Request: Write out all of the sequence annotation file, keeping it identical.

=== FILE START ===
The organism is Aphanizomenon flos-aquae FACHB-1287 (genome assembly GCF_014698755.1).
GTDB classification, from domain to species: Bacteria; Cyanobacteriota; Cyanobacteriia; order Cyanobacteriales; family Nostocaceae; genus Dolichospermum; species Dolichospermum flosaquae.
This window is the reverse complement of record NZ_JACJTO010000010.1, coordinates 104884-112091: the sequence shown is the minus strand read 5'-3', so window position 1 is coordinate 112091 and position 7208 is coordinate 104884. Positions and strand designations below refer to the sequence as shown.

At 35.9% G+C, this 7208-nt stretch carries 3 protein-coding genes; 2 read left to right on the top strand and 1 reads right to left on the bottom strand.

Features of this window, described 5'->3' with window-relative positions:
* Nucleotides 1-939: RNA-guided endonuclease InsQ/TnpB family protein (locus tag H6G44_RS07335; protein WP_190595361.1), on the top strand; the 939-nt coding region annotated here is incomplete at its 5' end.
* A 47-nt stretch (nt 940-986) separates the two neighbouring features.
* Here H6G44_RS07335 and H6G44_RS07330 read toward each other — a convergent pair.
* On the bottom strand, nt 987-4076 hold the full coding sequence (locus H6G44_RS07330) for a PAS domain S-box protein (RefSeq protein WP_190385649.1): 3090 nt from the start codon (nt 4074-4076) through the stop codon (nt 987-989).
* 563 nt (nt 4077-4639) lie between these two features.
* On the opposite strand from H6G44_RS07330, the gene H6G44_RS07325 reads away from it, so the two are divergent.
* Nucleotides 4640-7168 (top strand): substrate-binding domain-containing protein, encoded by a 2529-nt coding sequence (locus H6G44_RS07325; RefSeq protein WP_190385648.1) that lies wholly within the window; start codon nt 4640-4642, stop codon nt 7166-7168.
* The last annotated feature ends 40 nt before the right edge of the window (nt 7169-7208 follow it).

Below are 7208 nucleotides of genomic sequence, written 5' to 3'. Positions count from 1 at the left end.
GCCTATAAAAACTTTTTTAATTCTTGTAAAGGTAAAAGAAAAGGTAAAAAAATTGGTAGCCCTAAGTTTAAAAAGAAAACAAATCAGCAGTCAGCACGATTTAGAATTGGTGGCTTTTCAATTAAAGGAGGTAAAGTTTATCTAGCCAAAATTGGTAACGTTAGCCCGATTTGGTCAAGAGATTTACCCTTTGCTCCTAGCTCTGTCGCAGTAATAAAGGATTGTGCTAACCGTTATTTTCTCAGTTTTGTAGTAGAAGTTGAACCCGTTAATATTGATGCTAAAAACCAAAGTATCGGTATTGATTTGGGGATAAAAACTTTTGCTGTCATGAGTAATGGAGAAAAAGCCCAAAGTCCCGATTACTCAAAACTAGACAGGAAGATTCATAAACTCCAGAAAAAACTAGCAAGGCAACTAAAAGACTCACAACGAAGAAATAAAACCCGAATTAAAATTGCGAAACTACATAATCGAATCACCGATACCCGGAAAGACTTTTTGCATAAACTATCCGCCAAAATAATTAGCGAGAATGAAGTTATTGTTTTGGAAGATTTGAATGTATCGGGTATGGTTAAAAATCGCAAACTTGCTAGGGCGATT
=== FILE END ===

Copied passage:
The organism is Aphanizomenon flos-aquae FACHB-1287 (genome assembly GCF_014698755.1).
GTDB classification, from domain to species: Bacteria; Cyanobacteriota; Cyanobacteriia; order Cyanobacteriales; family Nostocaceae; genus Dolichospermum; species Dolichospermum flosaquae.
This window is the reverse complement of record NZ_JACJTO010000010.1, coordinates 104884-112091: the sequence shown is the minus strand read 5'-3', so window position 1 is coordinate 112091 and position 7208 is coordinate 104884. Positions and strand designations below refer to the sequence as shown.

At 35.9% G+C, this 7208-nt stretch carries 3 protein-coding genes; 2 read left to right on the top strand and 1 reads right to left on the bottom strand.

Features of this window, described 5'->3' with window-relative positions:
* Nucleotides 1-939: RNA-guided endonuclease InsQ/TnpB family protein (locus tag H6G44_RS07335; protein WP_190595361.1), on the top strand; the 939-nt coding region annotated here is incomplete at its 5' end.
* A 47-nt stretch (nt 940-986) separates the two neighbouring features.
* Here H6G44_RS07335 and H6G44_RS07330 read toward each other — a convergent pair.
* On the bottom strand, nt 987-4076 hold the full coding sequence (locus H6G44_RS07330) for a PAS domain S-box protein (RefSeq protein WP_190385649.1): 3090 nt from the start codon (nt 4074-4076) through the stop codon (nt 987-989).
* 563 nt (nt 4077-4639) lie between these two features.
* On the opposite strand from H6G44_RS07330, the gene H6G44_RS07325 reads away from it, so the two are divergent.
* Nucleotides 4640-7168 (top strand): substrate-binding domain-containing protein, encoded by a 2529-nt coding sequence (locus H6G44_RS07325; RefSeq protein WP_190385648.1) that lies wholly within the window; start codon nt 4640-4642, stop codon nt 7166-7168.
* The last annotated feature ends 40 nt before the right edge of the window (nt 7169-7208 follow it).

Below are 7208 nucleotides of genomic sequence, written 5' to 3'. Positions count from 1 at the left end.
GCCTATAAAAACTTTTTTAATTCTTGTAAAGGTAAAAGAAAAGGTAAAAAAATTGGTAGCCCTAAGTTTAAAAAGAAAACAAATCAGCAGTCAGCACGATTTAGAATTGGTGGCTTTTCAATTAAAGGAGGTAAAGTTTATCTAGCCAAAATTGGTAACGTTAGCCCGATTTGGTCAAGAGATTTACCCTTTGCTCCTAGCTCTGTCGCAGTAATAAAGGATTGTGCTAACCGTTATTTTCTCAGTTTTGTAGTAGAAGTTGAACCCGTTAATATTGATGCTAAAAACCAAAGTATCGGTATTGATTTGGGGATAAAAACTTTTGCTGTCATGAGTAATGGAGAAAAAGCCCAAAGTCCCGATTACTCAAAACTAGACAGGAAGATTCATAAACTCCAGAAAAAACTAGCAAGGCAACTAAAAGACTCACAACGAAGAAATAAAACCCGAATTAAAATTGCGAAACTACATAATCGAATCACCGATACCCGGAAAGACTTTTTGCATAAACTATCCGCCAAAATAATTAGCGAGAATGAAGTTATTGTTTTGGAAGATTTGAATGTATCGGGTATGGTTAAAAATCGCAAACTTGCTAGGGCGATT